Many people cling to the ideal of “the school” as the great equalizer, a place where Americans are made and equal opportunity is realized.
Yet “the school” has been and continues to be an agent in oppression argues Joy Williamson-Lott, a professor of the history of education at the University of Washington College of Education. Throughout history, each time communities of color have made progress toward equal educational opportunity, a major societal push-back has caused the loss of gains that appeared won.
Williamson-Lott will discuss what history can tell us about how to make real progress toward educational equity on Feb. 15 as part of the UW Graduate School’s public lecture series.
In advance of her lecture, Williamson-Lott answered questions about how societal push-back is happening today, how educators can support real progress toward educational equity and more. To reserve a seat at Williamson-Lott’s free public talk of Feb. 15, register online for "New Hurdles, Same Territory: How History Can Guide the Future of Education.”
What’s an example of how push-back toward equal educational opportunity is playing out right now in America?
One of the ways that push-back manifests itself today is through the use of "proxies." For instance, "immigrant" is often a proxy for Mexican-American (though, currently, it has also become a proxy for Muslims from across the globe). That's despite the fact that immigrants come from everywhere.
Using a proxy is a way to target specific groups without naming those groups. Instead, someone can say "we need to worry about the number of immigrants flocking to our shores" and claim they are not targeting particular groups.
The same thing happens in education. I spoke at a local high school where the proxy for black and brown children was “kids on free and reduced lunch.” There were white children on free and reduced lunch, also, but teachers and staff used the phrase to mean black and brown kids.
Why is open dialogue about race and ethnicity essential to our conversations about education?
Proxies are related to the concept of colorblindness, which some consider a liberal virtue but is really white privilege in disguise. We can't pretend we don't see "color"—by which people mean race and ethnicity.
Seeing color isn't the problem. Treating people differently is. Refusing to talk about race/ethnicity is. How are we supposed to make progress in eradicating racism or other -isms if we refuse to talk about them? As Mica Pollack says, we aren't colorblind. We're colormute. That constrains our opportunities for progress.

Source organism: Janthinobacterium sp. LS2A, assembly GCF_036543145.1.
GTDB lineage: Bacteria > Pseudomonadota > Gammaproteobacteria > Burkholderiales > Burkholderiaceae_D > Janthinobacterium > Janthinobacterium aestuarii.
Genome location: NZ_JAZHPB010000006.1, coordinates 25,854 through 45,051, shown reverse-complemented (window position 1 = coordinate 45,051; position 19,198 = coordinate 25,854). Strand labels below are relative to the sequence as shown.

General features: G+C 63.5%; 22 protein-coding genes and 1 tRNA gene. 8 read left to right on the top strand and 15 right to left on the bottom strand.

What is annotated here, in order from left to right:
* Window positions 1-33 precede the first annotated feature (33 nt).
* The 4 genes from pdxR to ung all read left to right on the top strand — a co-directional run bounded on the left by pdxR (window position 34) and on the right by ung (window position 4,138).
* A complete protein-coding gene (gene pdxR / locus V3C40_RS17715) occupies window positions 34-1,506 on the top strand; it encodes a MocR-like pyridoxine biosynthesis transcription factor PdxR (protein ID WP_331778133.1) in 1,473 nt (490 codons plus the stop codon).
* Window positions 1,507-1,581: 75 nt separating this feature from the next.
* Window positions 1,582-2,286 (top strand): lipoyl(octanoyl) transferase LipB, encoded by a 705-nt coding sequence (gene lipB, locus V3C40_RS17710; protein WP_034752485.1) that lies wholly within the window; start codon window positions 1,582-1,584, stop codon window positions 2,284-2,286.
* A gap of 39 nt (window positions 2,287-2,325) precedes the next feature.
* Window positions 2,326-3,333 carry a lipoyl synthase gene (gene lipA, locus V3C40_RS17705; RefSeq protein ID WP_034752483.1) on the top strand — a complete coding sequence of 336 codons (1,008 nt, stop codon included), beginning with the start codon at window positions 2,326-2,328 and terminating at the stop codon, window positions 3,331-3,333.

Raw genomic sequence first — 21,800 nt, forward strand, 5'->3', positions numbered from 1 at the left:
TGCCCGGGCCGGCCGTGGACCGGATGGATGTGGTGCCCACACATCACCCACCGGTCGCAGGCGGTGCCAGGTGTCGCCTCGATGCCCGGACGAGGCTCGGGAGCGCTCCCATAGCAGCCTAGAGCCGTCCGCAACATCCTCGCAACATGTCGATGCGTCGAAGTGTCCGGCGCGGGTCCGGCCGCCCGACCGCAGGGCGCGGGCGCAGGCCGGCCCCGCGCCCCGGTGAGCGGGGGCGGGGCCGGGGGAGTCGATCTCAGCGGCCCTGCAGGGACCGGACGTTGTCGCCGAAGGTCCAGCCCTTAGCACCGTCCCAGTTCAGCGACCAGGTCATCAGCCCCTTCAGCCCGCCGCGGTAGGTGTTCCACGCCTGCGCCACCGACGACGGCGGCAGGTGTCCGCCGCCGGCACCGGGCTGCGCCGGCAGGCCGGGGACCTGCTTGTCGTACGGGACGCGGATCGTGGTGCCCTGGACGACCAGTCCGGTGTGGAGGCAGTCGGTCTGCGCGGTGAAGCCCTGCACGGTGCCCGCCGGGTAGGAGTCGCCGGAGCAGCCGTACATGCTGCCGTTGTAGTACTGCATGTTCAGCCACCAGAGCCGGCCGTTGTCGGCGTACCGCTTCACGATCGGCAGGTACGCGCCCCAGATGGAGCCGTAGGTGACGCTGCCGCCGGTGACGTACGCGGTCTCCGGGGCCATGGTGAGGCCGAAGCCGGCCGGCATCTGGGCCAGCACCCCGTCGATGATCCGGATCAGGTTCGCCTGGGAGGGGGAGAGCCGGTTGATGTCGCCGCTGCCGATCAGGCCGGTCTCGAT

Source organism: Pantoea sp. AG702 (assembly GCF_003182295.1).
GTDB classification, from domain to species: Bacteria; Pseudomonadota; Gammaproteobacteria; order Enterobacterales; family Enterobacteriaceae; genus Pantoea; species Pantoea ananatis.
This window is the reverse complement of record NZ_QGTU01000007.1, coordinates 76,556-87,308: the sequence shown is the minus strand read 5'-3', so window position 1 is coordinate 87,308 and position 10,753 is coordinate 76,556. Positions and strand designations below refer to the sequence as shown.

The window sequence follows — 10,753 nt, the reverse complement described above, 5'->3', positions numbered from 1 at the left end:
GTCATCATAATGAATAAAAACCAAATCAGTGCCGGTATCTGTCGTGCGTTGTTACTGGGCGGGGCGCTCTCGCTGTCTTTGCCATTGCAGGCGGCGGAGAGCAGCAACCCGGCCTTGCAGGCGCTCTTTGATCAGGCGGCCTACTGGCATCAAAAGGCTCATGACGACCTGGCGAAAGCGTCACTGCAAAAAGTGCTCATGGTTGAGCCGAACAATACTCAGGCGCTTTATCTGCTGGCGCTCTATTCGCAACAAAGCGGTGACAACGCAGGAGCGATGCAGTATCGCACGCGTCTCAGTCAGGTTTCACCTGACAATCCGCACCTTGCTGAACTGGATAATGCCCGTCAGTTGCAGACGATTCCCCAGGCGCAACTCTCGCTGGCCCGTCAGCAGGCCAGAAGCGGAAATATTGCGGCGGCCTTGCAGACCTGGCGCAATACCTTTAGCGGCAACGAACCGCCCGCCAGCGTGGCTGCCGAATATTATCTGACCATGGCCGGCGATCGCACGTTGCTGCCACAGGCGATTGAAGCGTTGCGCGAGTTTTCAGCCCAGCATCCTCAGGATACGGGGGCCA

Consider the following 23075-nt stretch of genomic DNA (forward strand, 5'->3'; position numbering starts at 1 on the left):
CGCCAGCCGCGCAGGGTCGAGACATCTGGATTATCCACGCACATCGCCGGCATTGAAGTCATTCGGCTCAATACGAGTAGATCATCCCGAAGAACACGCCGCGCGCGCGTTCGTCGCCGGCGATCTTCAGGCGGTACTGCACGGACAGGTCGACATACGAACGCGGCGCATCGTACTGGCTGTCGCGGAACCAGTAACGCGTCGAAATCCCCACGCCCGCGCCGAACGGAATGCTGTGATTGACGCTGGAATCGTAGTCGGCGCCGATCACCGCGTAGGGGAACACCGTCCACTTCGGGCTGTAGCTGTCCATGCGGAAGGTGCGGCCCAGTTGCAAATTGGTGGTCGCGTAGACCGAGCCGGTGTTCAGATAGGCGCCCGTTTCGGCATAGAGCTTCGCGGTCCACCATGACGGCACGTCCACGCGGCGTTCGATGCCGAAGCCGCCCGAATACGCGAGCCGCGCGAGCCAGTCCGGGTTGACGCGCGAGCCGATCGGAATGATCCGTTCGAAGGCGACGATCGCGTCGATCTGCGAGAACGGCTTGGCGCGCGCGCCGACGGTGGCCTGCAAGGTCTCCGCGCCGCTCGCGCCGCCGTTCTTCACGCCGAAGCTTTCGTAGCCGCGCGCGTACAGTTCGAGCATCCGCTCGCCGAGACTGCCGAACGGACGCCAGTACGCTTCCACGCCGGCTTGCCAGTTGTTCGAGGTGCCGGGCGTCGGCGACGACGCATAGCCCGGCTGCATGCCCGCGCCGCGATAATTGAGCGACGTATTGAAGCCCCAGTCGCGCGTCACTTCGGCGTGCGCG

How might we start making real progress toward equal educational opportunity?
One important step is getting kids to be critical consumers and actors in the world. They need practice talking about inequality, talking about how and why it exists, what it means for their lives, what they think it means for society.
Another is equipping teachers to facilitate that type of learning. Most of the teaching force is middle class white women. Research shows that many middle class white women are paralyzed when it comes to talking about race and/or they invoke colorblindness and a reason they refuse to think about it in their own practice.
Teacher education programs are a great place to facilitate and unpack assumptions, biases, etc. Continued professional development around these issues is pivotal. It can't be accomplished in the short amount of time students have in a teacher education program.
Schools aren't the panacea to all of our racial problems in America, though. There is plenty of work to go around.
What does history have to tell us about how we can make enduring progress toward equal educational opportunity?
In my talk, I'll first describe how schools have been oppressive spaces for students of color, but I will also highlight how these groups and their white allies created alternative spaces that were affirming, high quality, rigorous, etc.
Sometimes that happened in a formal school. Sometimes it didn't. But another scholar of education put it this way: "institutional caring" is key for student success. Just because a school is monolithically black or brown doesn't mean it's inherently "bad." In fact, there were amazing things happening for black children in segregated schools in the South before Brown v. Board of Education. We can learn from those examples. We can use them to fortify the type of education our must vulnerable populations receive.
Dustin Wunderlich, Director for Marketing and Communications